The house's apparently kindhearted owner -- a well-regarded ear, nose, and throat doctor (hence the autographed photos of opera stars) -- asked that they be fined only $500 ($5,000 today) in damages. The settlement specified that the boys work until they had made enough money to pay off the debt themselves.

In some towns, Halloween extended into a week's worth or more of misrung doorbells, spooky, far-off lights, and vanished kitchen implements. Reported the Times:

There is, for instance, the night called "moving night," in which household objects, partitions, gates, shutters and sundry other items are transferred from their original places to foreign parts. Elders keep a sharp vigilance over their property; yet the next morning finds the need of a clearing house for the return of "mislaid" objects. Then there is the night called "door-bell night" when boys go about sticking pins in door-bells, thus locking the bells and causing prolonged ringing.
The merely spooky, however, could quickly turn sinister. In some places, children rioted on Halloween. In 1945, near Kew Beach in Toronto, for reasons unknown, a group of high schoolers started bonfires on a main thoroughfare, fueling them with gasoline and bits of fencing. Mounted police arrived; instead of turning and running, the students threw rocks at them, and set up barricades to prevent firetrucks from entering the street and putting out the bonfires. When police finally arrested and booked 13 of the rioters, a mob of 7,000 young people -- boys and girls -- gathered and marched down to central booking to free them. It took tear gas and water canons to disperse the crowd, and bail for the ringleaders of the Kew Beach incident was set at $1,000 (about $10,000 today). Most of them spent several weeks in jail.

In other cities and towns, Halloween took on undertones of bigotry, as youth targeted for (sometimes vicious) pranks and harassment members of the community who were thought to be outsiders. As one scholarly work on the holiday notes, even the most harmless pranks were often "collective retributions directed at those elements of society that were thought to be alien, snobbish, or antisocial." Despite its evolution over time, Halloween was still a holiday of boundaries. But rather than a celebration of boundaries between the spirit world and the living one, or of boundaries between parcels of land, it had become about boundaries between full members of society and liminal ones. Mischief was the soul of Halloween, but when it became violent, it had to be stopped.

The deployment of "bad boys" as boy cops, as the Omaha police commissioner planned, would subvert this holiday that was itself a subversion of ordinary life. And Omaha wasn't the only city to give "bad boys" an incentive to be nice on Halloween. To tempt kids off the street, many towns threw parties. Others incentives were not as well conceived: In 1938, Boston's police commissioner gave "engraved awards" to "the three schools in districts which showed the 'least vandalism' on Halloween."

For obvious reasons, such incentives rarely worked. The fire-starters in Toronto, for instance, had been invited to a public Halloween party meant to deter violence, but skipped out on it. In the U.S., no less youthful a group than the Senate Judiciary Committee recommended in 1950 that Halloween be re-designated "National Youth Honor Day," to celebrate and cultivate moral fiber.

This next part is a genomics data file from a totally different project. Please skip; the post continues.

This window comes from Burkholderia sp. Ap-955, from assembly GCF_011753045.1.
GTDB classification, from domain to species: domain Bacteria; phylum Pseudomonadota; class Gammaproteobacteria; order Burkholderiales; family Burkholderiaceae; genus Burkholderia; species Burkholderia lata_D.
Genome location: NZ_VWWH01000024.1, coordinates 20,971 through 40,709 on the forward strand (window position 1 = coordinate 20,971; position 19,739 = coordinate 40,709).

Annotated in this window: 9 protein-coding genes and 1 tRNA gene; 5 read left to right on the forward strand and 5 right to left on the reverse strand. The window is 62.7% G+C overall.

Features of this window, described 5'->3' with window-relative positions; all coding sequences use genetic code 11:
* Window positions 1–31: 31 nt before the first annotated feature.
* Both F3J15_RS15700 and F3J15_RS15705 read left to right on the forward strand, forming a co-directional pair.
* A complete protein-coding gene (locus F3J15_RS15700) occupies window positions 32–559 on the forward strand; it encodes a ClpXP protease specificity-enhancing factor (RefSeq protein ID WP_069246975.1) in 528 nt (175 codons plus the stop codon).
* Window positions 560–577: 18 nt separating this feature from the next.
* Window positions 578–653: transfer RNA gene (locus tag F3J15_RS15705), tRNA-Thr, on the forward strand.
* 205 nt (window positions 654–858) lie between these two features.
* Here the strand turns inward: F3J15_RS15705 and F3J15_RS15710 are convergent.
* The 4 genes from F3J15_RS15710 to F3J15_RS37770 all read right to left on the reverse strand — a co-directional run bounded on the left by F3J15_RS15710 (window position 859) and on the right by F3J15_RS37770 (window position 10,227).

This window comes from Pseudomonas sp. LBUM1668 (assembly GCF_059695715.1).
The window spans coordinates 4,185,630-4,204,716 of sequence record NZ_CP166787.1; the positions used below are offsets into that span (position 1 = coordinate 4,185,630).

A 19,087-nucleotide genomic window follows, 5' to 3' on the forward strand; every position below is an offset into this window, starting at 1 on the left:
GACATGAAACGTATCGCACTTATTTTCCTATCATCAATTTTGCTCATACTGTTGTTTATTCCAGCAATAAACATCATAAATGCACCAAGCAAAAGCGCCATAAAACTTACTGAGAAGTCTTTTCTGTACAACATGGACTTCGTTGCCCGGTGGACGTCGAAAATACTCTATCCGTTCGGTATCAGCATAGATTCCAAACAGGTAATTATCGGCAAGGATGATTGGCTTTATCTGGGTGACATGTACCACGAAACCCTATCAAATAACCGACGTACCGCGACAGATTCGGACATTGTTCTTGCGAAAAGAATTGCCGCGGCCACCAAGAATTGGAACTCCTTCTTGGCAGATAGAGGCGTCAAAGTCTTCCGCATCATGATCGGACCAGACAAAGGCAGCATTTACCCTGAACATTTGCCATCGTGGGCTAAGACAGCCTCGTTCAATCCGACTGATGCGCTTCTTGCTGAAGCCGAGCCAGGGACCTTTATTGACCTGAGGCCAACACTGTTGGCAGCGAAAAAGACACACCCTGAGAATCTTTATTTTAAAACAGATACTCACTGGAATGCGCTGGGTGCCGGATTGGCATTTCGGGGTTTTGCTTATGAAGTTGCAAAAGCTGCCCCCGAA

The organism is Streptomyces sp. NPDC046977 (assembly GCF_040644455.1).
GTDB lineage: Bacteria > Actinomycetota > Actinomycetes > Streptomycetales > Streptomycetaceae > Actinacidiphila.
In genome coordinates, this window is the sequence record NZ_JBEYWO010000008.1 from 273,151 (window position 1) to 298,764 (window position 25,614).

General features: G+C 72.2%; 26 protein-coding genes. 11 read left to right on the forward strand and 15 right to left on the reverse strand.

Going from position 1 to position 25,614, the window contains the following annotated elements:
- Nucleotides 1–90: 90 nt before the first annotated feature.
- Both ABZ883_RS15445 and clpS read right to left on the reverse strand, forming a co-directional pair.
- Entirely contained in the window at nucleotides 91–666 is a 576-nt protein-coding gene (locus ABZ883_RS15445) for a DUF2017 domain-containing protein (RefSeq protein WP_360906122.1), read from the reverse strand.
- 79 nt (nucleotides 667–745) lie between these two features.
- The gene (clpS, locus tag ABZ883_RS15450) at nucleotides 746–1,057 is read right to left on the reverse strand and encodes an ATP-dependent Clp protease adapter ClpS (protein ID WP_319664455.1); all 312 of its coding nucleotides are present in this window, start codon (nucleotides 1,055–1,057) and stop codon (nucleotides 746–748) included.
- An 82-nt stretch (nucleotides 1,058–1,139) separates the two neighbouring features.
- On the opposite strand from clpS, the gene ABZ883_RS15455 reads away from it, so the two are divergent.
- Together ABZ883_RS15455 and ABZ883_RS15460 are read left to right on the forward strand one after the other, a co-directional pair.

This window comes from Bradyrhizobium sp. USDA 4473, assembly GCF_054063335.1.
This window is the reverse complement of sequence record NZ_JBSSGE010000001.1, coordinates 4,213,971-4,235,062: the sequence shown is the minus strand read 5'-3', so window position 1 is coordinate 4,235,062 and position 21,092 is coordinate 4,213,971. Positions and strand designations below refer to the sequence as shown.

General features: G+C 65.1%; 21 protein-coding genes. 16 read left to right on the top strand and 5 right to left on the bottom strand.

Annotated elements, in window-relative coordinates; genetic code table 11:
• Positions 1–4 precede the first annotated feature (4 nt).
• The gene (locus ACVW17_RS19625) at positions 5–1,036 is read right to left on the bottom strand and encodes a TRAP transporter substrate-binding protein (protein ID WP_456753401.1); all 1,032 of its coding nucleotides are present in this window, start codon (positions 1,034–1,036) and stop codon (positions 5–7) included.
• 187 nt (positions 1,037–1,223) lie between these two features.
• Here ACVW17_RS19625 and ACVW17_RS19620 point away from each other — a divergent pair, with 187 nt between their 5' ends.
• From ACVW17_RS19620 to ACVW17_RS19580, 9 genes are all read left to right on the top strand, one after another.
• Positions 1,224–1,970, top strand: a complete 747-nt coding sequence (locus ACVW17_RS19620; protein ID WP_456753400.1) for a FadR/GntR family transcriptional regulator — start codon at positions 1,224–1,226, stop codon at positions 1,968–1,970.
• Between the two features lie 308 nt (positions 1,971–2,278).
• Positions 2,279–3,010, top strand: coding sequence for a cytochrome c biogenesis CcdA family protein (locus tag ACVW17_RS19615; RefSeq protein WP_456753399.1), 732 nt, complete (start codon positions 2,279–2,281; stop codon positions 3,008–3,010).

What ultimately succeeded in moderating Halloween behavior? Giving kids candy. Communities began to encourage trick-or-treating in the early 20th century as a way to channel youth energies, and the practice gained traction after World War II. Its appeal was obvious: Homeowners prefer the minor annoyance of handing out treats to major property damage.

https://www.theatlantic.com/national...pranks/264127/






Halloween is a pretty big deal here in the states.





Americans are expected to spend $9.1B on Halloween crap this year


Americans may be pulling back on spending on apparel — but when its comes to Halloween, the budgets are scary good.

Spending on the scariest of holidays is expected to shoot up 8.3 percent this year to a record $9.1 billion, according to the National Retail Federation, which estimates that consumers will spend on average $86.13 on their get up — that’s $3 more than last year.

Of the $9.1 billion, $3.4 billion will be spent on costumes with the rest going to candy, decorations and greeting cards.

“Americans will spend a record amount this year with increases across all purchasing categories,” said Pam Goodfellow, an analyst with Prosper Insights, which conducted the NRF’s annual Halloween survey.

Halloween spending has been growing for each of the last 12 years — with the exception of 2009 when the Great Recession trimmed budgets — but this year marks the biggest year over year jump, according to an NRF spokeswoman.

The most popular kids costumes are Batman and various princess character. For adults, the most popular get-up is a witch.

http://nypost.com/2017/09/21/america...rap-this-year/





Nice to hear from you.
Say hello to Frank. Happy Halloween! And take care!
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Old 17th October 2017, 01:43   #8